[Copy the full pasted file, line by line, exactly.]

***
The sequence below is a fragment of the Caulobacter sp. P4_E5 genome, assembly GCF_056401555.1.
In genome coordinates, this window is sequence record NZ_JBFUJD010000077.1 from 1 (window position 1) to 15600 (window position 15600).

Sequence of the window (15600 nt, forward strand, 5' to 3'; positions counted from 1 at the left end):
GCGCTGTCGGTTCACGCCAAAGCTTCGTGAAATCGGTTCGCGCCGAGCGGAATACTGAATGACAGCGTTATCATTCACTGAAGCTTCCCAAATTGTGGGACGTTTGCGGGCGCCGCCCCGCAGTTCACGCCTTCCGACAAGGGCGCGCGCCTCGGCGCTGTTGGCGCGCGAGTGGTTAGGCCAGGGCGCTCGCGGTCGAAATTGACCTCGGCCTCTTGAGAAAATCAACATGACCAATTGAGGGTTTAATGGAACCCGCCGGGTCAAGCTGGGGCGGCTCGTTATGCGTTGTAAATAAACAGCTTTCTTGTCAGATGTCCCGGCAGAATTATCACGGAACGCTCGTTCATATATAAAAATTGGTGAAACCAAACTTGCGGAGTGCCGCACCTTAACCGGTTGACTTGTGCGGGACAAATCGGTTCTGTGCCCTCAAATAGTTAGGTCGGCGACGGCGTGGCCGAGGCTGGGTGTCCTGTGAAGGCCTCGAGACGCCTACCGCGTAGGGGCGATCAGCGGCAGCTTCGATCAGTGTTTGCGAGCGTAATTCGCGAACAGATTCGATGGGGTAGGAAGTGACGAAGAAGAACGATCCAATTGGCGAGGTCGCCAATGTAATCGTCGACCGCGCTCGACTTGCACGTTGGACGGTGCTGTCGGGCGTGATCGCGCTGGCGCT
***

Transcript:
The sequence below is a fragment of the Caulobacter sp. P4_E5 genome, assembly GCF_056401555.1.
In genome coordinates, this window is sequence record NZ_JBFUJD010000077.1 from 1 (window position 1) to 15600 (window position 15600).

Sequence of the window (15600 nt, forward strand, 5' to 3'; positions counted from 1 at the left end):
GCGCTGTCGGTTCACGCCAAAGCTTCGTGAAATCGGTTCGCGCCGAGCGGAATACTGAATGACAGCGTTATCATTCACTGAAGCTTCCCAAATTGTGGGACGTTTGCGGGCGCCGCCCCGCAGTTCACGCCTTCCGACAAGGGCGCGCGCCTCGGCGCTGTTGGCGCGCGAGTGGTTAGGCCAGGGCGCTCGCGGTCGAAATTGACCTCGGCCTCTTGAGAAAATCAACATGACCAATTGAGGGTTTAATGGAACCCGCCGGGTCAAGCTGGGGCGGCTCGTTATGCGTTGTAAATAAACAGCTTTCTTGTCAGATGTCCCGGCAGAATTATCACGGAACGCTCGTTCATATATAAAAATTGGTGAAACCAAACTTGCGGAGTGCCGCACCTTAACCGGTTGACTTGTGCGGGACAAATCGGTTCTGTGCCCTCAAATAGTTAGGTCGGCGACGGCGTGGCCGAGGCTGGGTGTCCTGTGAAGGCCTCGAGACGCCTACCGCGTAGGGGCGATCAGCGGCAGCTTCGATCAGTGTTTGCGAGCGTAATTCGCGAACAGATTCGATGGGGTAGGAAGTGACGAAGAAGAACGATCCAATTGGCGAGGTCGCCAATGTAATCGTCGACCGCGCTCGACTTGCACGTTGGACGGTGCTGTCGGGCGTGATCGCGCTGGCGCT